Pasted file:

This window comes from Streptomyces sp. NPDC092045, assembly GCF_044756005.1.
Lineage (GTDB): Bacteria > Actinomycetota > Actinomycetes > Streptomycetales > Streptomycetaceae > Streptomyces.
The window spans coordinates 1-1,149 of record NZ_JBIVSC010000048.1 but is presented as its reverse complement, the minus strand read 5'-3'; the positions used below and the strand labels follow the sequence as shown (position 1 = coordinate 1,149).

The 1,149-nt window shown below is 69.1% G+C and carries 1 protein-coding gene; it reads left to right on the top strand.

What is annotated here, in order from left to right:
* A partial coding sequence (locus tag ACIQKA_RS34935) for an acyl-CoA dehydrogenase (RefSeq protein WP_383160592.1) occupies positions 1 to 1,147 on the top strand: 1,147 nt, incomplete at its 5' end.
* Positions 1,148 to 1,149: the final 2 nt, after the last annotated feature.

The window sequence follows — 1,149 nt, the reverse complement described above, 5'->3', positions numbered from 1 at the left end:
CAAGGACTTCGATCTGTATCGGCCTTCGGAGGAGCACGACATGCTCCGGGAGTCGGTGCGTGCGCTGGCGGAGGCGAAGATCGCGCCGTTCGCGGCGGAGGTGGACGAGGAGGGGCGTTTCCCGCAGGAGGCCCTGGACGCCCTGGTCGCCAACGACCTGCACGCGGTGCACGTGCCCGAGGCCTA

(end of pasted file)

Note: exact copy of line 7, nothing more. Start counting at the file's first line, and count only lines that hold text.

* Positions 1,148 to 1,149: the final 2 nt, after the last annotated feature.